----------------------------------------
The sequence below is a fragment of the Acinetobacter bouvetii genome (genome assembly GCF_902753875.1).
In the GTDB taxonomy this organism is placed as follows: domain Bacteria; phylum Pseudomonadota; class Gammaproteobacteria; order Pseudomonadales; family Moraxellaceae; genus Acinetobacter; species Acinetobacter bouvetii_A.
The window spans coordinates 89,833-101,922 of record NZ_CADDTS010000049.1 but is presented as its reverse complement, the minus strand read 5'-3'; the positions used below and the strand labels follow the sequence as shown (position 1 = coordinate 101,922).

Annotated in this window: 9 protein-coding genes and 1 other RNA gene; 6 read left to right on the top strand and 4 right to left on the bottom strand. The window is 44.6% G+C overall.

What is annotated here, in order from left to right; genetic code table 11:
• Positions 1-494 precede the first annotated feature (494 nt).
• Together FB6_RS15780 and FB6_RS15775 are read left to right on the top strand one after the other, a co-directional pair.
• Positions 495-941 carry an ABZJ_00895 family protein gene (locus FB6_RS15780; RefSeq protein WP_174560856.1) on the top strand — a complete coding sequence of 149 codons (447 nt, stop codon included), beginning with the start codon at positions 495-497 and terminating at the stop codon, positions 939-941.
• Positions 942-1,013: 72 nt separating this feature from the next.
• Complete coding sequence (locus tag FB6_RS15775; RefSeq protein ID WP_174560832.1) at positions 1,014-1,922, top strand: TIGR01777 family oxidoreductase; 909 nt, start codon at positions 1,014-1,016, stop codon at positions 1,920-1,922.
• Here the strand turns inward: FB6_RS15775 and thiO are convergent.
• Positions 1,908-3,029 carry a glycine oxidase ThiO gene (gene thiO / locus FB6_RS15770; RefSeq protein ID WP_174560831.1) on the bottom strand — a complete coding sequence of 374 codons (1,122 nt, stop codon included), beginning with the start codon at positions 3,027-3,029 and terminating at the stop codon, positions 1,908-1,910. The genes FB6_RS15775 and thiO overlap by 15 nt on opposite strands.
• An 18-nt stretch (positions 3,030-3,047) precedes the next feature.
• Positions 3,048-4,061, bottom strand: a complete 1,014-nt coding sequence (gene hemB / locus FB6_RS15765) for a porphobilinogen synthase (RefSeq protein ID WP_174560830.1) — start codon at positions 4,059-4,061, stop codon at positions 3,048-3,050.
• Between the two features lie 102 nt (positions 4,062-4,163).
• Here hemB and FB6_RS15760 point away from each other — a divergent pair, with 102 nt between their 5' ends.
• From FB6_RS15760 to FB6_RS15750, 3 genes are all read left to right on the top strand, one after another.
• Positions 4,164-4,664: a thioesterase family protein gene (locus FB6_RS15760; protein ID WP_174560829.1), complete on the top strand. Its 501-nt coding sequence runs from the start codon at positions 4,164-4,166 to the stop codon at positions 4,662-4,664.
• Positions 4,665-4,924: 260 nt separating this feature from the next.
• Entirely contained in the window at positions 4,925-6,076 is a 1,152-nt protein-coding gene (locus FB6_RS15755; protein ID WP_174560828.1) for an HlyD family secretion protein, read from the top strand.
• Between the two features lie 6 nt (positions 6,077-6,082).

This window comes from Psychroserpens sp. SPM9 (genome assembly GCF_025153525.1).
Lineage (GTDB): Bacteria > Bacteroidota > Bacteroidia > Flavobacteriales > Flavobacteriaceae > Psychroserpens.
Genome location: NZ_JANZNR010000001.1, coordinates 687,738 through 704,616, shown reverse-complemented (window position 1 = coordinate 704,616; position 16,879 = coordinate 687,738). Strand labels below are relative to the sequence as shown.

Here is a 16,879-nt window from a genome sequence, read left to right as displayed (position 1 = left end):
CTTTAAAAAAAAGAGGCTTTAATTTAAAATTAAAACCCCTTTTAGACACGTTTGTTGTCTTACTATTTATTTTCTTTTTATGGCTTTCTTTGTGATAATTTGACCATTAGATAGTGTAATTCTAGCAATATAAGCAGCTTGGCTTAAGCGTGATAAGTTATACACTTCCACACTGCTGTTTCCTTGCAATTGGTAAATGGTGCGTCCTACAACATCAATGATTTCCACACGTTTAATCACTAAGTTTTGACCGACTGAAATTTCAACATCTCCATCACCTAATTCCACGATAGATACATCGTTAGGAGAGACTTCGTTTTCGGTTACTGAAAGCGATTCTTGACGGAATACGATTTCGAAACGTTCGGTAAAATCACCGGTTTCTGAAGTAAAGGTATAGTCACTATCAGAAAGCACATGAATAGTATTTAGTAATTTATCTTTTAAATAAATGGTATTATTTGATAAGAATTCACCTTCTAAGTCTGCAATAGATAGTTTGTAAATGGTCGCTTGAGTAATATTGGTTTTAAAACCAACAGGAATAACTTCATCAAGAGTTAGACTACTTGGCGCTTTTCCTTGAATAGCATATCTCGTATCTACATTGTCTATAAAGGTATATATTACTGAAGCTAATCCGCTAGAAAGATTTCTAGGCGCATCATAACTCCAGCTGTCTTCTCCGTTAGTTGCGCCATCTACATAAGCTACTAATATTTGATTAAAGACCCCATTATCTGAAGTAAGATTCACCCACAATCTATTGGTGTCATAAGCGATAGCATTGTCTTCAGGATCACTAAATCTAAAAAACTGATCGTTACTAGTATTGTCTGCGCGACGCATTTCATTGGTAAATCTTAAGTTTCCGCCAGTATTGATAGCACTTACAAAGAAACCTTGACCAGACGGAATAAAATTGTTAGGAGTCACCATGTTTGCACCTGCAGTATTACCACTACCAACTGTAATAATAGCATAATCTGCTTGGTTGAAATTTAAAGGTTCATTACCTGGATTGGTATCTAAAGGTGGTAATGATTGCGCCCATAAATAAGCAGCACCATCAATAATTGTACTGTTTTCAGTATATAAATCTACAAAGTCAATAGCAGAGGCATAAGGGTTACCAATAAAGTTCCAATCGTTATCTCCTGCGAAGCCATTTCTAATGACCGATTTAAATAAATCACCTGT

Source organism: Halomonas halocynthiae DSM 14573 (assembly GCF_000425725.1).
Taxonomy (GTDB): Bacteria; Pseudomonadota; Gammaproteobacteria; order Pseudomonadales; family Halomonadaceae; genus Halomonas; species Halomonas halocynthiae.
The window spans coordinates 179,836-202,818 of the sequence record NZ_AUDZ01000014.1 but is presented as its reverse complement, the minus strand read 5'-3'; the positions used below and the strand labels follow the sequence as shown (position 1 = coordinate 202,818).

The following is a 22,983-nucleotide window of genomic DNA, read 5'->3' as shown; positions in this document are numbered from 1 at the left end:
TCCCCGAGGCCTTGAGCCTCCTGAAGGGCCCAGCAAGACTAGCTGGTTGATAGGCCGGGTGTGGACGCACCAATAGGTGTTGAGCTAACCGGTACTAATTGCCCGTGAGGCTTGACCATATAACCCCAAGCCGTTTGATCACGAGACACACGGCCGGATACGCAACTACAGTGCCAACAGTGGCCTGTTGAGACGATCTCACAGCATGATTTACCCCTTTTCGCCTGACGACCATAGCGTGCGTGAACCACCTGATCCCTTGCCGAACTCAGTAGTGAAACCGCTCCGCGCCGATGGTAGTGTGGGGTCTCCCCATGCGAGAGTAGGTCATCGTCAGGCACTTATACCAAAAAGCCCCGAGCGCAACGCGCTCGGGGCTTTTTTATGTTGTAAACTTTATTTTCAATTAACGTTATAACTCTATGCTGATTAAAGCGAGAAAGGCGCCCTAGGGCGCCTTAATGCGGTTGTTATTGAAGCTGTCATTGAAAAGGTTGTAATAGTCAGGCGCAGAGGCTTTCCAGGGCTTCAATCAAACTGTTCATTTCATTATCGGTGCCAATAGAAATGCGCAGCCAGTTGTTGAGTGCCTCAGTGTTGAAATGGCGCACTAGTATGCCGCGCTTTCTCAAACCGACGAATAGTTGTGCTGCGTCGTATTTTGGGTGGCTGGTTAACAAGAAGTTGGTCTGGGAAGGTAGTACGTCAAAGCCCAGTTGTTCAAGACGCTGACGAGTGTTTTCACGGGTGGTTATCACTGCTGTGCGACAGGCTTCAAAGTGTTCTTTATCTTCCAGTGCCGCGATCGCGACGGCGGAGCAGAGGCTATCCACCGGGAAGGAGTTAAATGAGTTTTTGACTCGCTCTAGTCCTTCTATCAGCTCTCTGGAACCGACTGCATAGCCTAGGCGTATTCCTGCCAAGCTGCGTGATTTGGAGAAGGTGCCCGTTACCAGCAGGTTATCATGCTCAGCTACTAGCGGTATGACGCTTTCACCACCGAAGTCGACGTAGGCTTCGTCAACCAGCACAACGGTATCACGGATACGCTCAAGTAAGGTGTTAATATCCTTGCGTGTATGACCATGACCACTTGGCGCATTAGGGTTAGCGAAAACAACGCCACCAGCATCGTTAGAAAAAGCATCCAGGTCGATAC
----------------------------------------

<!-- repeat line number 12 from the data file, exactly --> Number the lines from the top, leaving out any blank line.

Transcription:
• Positions 1,908-3,029 carry a glycine oxidase ThiO gene (gene thiO / locus FB6_RS15770; RefSeq protein ID WP_174560831.1) on the bottom strand — a complete coding sequence of 374 codons (1,122 nt, stop codon included), beginning with the start codon at positions 3,027-3,029 and terminating at the stop codon, positions 1,908-1,910. The genes FB6_RS15775 and thiO overlap by 15 nt on opposite strands.